Harvey’s job is to be able to simulate “nearly any cardiac disease at the touch of a button: varying blood pressure, pulses, heart sounds, and murmurs. The software installed in the simulator allows users to track history, bedside findings, lab data, medical and surgical treatment.”  He joins a collection of other sim patients that enable healthcare providers to learn and practice critical life-saving measures such as CPR, defibrillation, intubation and yes – even the proper checking of vital signs. JHSON has adult, child and baby versions of these simulators. Some of them can even “talk” to the practicing nurses. (I wonder if they are programmed to be cooperative and informative or hostile and combative – hmmm.)

New Family Members Arrived this Past August

Even newer, in August, JHUSON added SimNewB and Sim Man 3G to the family. The SimNewB is:

…a 7 pound, 21 inch female baby, with realistic newborn traits. Students will be able to simulate a wide variety of patient conditions with her, including life-threatening ones. The department’s current Sim baby is the size of a 6 month old and is not as conducive to delivery room procedures.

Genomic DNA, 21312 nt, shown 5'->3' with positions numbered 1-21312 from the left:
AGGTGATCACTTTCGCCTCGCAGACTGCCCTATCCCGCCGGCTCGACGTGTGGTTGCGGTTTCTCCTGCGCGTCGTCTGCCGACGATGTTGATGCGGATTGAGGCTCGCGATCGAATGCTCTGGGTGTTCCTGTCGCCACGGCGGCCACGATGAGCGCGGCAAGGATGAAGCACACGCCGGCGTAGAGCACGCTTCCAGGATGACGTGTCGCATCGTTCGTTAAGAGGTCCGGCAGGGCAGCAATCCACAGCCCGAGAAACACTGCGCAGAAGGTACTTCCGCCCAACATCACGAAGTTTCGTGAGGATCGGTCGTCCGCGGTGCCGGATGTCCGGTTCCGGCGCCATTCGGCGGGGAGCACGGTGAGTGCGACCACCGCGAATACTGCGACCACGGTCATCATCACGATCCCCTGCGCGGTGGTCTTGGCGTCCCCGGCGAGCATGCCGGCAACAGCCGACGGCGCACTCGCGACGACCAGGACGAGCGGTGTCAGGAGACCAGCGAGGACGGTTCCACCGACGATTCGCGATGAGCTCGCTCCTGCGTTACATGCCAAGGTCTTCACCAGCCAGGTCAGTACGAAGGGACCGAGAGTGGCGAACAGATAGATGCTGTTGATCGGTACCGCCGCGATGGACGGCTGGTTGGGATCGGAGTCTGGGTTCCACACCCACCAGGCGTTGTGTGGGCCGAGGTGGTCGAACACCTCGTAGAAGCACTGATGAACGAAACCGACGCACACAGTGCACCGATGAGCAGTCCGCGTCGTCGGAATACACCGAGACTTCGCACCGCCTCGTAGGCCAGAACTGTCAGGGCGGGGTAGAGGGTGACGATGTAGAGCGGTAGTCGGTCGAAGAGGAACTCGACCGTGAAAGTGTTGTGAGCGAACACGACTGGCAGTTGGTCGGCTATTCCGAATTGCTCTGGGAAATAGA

She is also interactive, though she is not wireless like the Sim Man 3G. Some of the new Sim Man’s traits include “…breath sounds both anteriorly and posteriorly, … pupil reactions, [and] skin temperature changes.”

What about Obstetrics Cases?

So, what about the case I was mentioning that involved obstetrical care? Well, JHUSON also has a pregnant simulator, which is can be used to practice a whole host of obstetrically related procedures. These include “Leopold maneuvers, normal vaginal and instrumented delivery, breech delivery, C-section, and postpartum hemorrhaging, among other functions.” The JHUSON sim family also has the new Sim newborn – SimNewB.